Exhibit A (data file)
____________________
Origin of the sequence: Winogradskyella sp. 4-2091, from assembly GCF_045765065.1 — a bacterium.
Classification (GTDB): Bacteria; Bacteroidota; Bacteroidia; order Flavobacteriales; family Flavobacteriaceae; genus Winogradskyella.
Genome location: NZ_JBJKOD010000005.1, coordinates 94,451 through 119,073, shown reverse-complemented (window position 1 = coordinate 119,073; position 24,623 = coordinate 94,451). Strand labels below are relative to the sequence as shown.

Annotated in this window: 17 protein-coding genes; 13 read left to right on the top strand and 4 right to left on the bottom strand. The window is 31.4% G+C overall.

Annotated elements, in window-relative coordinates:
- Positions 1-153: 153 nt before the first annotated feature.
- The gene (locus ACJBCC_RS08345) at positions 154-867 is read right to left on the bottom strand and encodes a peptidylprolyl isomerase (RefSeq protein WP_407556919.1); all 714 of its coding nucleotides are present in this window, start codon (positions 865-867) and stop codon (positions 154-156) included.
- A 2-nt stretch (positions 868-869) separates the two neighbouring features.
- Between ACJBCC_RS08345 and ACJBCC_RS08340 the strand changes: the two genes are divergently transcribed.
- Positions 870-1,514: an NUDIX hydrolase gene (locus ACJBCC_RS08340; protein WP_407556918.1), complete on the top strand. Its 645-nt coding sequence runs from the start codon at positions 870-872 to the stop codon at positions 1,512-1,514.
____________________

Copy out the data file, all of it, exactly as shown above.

Origin of the sequence: Winogradskyella sp. 4-2091, from assembly GCF_045765065.1 — a bacterium.
Classification (GTDB): Bacteria; Bacteroidota; Bacteroidia; order Flavobacteriales; family Flavobacteriaceae; genus Winogradskyella.
Genome location: NZ_JBJKOD010000005.1, coordinates 94,451 through 119,073, shown reverse-complemented (window position 1 = coordinate 119,073; position 24,623 = coordinate 94,451). Strand labels below are relative to the sequence as shown.

Annotated in this window: 17 protein-coding genes; 13 read left to right on the top strand and 4 right to left on the bottom strand. The window is 31.4% G+C overall.

Annotated elements, in window-relative coordinates:
- Positions 1-153: 153 nt before the first annotated feature.
- The gene (locus ACJBCC_RS08345) at positions 154-867 is read right to left on the bottom strand and encodes a peptidylprolyl isomerase (RefSeq protein WP_407556919.1); all 714 of its coding nucleotides are present in this window, start codon (positions 865-867) and stop codon (positions 154-156) included.
- A 2-nt stretch (positions 868-869) separates the two neighbouring features.
- Between ACJBCC_RS08345 and ACJBCC_RS08340 the strand changes: the two genes are divergently transcribed.
- Positions 870-1,514: an NUDIX hydrolase gene (locus ACJBCC_RS08340; protein WP_407556918.1), complete on the top strand. Its 645-nt coding sequence runs from the start codon at positions 870-872 to the stop codon at positions 1,512-1,514.